Hero Training Kicks Off New Year at Hopewell ECS

Hero Training Kicks Off New Year at Hopewell ECS
Posted on 08/23/2019
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collage of Hopewell ECS first dayYou don’t have to be a grown up to be a hero. Just ask the students at Hopewell Early Childhood School. 

First and second graders jumped into “Hero Training” on the first day of school by participating in activities to help build relationships and a sense of community. The concept of a Hopewell Hero recognizes the positive ways students are contributing to their community of learning. “As part of Hero Training, we met with each class and spent time playing get-to-know-you activities,” said Principal Mary Brophy. One of the activities included creating a vision statement for their classroom. 

Students were asked to imagine an amazing school day and then describe it. The activity did not involve listing classroom rules that a teacher created. Instead, the students played an active role in creating expectations about behavior in their classroom, with teachers helping to emphasize above the line behavior, which is part of the E + R = O (an event plus your response affects the outcome) model taught throughout the district. Common expectations for the school were then shared with each class by school administrators.

“The work is based on the work of our Positive Behavioral Intervention Support (PBIS) team and taking what we have learned from PAX training, as well as Focus 3 training (E+R=O),” explained Brophy. PBIS is a model for character education that all Lakota schools have adopted to help reinforce positive behavior among students. PAX Good Behavior Game training gives teachers tools to promote community which then leads to a more peaceful and calm learning environment. Coupled with Focus 3 training, the three models work together to encourage a sense of community within a classroom and a school.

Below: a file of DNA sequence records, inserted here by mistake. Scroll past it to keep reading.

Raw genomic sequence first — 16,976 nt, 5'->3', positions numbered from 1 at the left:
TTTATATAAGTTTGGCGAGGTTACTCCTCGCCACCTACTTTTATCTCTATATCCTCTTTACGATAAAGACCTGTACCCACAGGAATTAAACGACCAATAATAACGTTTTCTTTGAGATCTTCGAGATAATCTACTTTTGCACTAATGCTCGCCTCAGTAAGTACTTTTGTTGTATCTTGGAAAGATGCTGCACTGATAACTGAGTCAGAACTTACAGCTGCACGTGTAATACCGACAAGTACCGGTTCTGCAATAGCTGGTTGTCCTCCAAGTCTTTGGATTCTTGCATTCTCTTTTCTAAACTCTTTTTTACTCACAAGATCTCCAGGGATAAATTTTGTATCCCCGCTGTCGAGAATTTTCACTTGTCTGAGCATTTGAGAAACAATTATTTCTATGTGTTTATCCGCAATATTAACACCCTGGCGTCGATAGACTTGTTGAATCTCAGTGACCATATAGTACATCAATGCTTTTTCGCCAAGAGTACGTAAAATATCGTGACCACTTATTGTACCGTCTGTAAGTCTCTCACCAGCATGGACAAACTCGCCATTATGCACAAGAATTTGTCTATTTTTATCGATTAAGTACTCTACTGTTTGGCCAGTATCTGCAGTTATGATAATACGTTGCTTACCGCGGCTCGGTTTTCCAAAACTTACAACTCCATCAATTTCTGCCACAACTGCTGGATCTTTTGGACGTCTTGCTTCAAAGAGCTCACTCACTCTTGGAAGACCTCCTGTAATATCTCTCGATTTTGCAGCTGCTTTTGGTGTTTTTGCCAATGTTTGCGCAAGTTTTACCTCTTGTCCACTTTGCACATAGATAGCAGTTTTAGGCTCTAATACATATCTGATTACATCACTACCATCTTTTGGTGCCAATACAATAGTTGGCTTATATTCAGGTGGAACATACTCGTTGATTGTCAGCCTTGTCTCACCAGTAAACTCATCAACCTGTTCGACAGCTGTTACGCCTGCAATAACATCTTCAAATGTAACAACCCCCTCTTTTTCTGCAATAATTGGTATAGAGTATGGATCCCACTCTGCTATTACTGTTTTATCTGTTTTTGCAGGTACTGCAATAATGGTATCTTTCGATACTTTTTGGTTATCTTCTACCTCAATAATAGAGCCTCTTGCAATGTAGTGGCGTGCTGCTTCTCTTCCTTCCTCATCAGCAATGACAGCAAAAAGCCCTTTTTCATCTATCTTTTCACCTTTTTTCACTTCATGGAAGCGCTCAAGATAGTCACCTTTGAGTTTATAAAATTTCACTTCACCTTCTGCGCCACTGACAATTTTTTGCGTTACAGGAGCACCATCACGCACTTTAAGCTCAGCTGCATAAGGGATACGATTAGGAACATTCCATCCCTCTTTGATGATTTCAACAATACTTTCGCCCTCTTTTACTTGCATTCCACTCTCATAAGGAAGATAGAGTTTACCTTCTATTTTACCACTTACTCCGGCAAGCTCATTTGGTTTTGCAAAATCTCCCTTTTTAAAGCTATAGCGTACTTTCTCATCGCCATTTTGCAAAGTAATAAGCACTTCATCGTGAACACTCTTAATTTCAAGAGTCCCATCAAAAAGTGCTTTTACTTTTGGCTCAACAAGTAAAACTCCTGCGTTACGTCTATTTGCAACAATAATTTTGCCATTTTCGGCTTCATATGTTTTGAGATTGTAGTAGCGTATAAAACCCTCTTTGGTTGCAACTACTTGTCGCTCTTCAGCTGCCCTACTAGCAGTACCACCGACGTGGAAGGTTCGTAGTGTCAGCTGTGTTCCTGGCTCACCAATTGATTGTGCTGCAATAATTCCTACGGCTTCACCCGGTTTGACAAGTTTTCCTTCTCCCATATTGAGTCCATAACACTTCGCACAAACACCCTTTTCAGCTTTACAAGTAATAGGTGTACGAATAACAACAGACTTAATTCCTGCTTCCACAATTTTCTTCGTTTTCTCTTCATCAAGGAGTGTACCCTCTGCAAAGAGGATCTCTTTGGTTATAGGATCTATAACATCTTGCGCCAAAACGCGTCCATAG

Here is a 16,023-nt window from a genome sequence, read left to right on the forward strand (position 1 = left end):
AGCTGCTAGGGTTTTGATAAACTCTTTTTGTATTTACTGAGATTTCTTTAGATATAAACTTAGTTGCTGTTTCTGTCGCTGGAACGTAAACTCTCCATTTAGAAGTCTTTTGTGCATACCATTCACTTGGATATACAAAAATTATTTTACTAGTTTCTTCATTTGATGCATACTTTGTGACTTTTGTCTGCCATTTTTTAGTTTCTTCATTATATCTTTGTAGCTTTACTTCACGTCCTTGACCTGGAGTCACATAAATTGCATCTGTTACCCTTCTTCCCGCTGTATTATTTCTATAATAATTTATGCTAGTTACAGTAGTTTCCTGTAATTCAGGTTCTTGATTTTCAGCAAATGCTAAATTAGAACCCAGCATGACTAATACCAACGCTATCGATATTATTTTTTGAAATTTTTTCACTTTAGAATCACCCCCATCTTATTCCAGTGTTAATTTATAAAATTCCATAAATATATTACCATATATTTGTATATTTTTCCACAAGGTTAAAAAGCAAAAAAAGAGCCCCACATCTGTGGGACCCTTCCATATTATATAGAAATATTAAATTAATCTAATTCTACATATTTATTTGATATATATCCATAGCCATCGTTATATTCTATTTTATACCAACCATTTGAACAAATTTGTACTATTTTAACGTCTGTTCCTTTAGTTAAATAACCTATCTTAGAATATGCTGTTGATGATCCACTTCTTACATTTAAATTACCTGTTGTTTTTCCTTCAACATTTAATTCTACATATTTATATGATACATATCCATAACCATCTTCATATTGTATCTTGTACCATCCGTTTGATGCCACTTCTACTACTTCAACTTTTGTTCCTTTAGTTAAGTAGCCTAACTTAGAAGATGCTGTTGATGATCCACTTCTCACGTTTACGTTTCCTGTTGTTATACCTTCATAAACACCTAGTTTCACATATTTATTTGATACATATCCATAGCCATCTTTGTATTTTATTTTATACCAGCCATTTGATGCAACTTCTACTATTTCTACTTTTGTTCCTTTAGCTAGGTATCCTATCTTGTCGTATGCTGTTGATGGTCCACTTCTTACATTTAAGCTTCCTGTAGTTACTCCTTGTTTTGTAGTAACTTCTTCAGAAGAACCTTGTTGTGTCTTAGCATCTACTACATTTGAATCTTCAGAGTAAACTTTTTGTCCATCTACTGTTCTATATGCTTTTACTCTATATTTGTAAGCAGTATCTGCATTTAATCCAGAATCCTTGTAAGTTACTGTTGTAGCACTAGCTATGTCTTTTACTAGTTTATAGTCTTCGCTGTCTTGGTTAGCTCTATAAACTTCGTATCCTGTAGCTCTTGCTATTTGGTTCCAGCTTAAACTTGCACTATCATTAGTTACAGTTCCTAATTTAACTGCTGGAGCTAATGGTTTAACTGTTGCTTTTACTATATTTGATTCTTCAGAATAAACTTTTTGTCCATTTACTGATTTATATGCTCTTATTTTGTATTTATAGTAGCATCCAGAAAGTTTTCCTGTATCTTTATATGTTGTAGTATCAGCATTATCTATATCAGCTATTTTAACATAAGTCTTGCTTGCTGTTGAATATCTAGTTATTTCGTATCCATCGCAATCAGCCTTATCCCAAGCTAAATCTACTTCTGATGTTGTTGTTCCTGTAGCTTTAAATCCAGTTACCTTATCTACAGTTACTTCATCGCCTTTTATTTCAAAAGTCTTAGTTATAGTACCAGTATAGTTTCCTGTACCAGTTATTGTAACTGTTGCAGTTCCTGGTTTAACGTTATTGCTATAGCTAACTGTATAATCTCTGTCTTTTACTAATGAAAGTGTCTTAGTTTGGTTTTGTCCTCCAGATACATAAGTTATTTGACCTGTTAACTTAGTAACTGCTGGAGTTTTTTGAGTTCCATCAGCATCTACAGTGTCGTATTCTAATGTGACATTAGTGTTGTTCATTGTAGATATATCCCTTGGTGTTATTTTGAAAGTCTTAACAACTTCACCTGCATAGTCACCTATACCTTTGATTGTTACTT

Students in Lisa Stiver’s second grade class were excited to be back at school. Part of Hero Training mixed grade levels together for fun activities on the field outside of the school. “We played two games, Fruit Salad and Hello Neighbor,” explained Stiver. “It was fun watching the kids ‘boogie on down,’ laughing and smiling into the new year.” Stiver’s class has also been reading books to help build a sense of community. “After reading The Dot by Peter H. Reynolds, the students created their own dot as a reminder that they are ready to make their mark on a new year!” 

PAX training for teachers has also been implemented at Creekside and Shawnee early childhood schools. Envision Partnerships, a local nonprofit organization, has generously donated funds for training.